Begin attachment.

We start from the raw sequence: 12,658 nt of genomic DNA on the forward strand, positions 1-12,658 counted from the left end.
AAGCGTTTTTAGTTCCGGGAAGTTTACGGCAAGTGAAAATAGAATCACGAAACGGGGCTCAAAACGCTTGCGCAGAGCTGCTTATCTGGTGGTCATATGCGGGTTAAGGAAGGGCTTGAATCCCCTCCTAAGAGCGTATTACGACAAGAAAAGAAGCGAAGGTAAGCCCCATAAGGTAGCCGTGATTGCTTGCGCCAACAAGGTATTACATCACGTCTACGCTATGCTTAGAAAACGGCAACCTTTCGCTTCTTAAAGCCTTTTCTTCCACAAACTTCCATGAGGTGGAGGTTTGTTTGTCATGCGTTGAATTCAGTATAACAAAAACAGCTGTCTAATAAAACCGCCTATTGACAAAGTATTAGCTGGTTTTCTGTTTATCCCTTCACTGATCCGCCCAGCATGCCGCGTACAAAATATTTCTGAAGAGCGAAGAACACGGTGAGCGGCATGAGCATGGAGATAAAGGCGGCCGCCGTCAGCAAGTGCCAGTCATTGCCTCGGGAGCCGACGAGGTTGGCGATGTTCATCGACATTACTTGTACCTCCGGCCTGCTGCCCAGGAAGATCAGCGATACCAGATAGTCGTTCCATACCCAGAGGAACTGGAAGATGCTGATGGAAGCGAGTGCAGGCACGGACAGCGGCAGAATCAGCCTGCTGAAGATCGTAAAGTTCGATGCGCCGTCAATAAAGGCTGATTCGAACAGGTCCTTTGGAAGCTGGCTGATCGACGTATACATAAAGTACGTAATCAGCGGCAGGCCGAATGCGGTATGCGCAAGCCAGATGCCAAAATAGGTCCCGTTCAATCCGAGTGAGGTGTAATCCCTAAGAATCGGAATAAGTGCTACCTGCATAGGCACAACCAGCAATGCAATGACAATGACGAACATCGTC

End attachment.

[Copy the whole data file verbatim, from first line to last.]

We start from the raw sequence: 12,658 nt of genomic DNA on the forward strand, positions 1-12,658 counted from the left end.
AAGCGTTTTTAGTTCCGGGAAGTTTACGGCAAGTGAAAATAGAATCACGAAACGGGGCTCAAAACGCTTGCGCAGAGCTGCTTATCTGGTGGTCATATGCGGGTTAAGGAAGGGCTTGAATCCCCTCCTAAGAGCGTATTACGACAAGAAAAGAAGCGAAGGTAAGCCCCATAAGGTAGCCGTGATTGCTTGCGCCAACAAGGTATTACATCACGTCTACGCTATGCTTAGAAAACGGCAACCTTTCGCTTCTTAAAGCCTTTTCTTCCACAAACTTCCATGAGGTGGAGGTTTGTTTGTCATGCGTTGAATTCAGTATAACAAAAACAGCTGTCTAATAAAACCGCCTATTGACAAAGTATTAGCTGGTTTTCTGTTTATCCCTTCACTGATCCGCCCAGCATGCCGCGTACAAAATATTTCTGAAGAGCGAAGAACACGGTGAGCGGCATGAGCATGGAGATAAAGGCGGCCGCCGTCAGCAAGTGCCAGTCATTGCCTCGGGAGCCGACGAGGTTGGCGATGTTCATCGACATTACTTGTACCTCCGGCCTGCTGCCCAGGAAGATCAGCGATACCAGATAGTCGTTCCATACCCAGAGGAACTGGAAGATGCTGATGGAAGCGAGTGCAGGCACGGACAGCGGCAGAATCAGCCTGCTGAAGATCGTAAAGTTCGATGCGCCGTCAATAAAGGCTGATTCGAACAGGTCCTTTGGAAGCTGGCTGATCGACGTATACATAAAGTACGTAATCAGCGGCAGGCCGAATGCGGTATGCGCAAGCCAGATGCCAAAATAGGTCCCGTTCAATCCGAGTGAGGTGTAATCCCTAAGAATCGGAATAAGTGCTACCTGCATAGGCACAACCAGCAATGCAATGACAATGACGAACATCGTC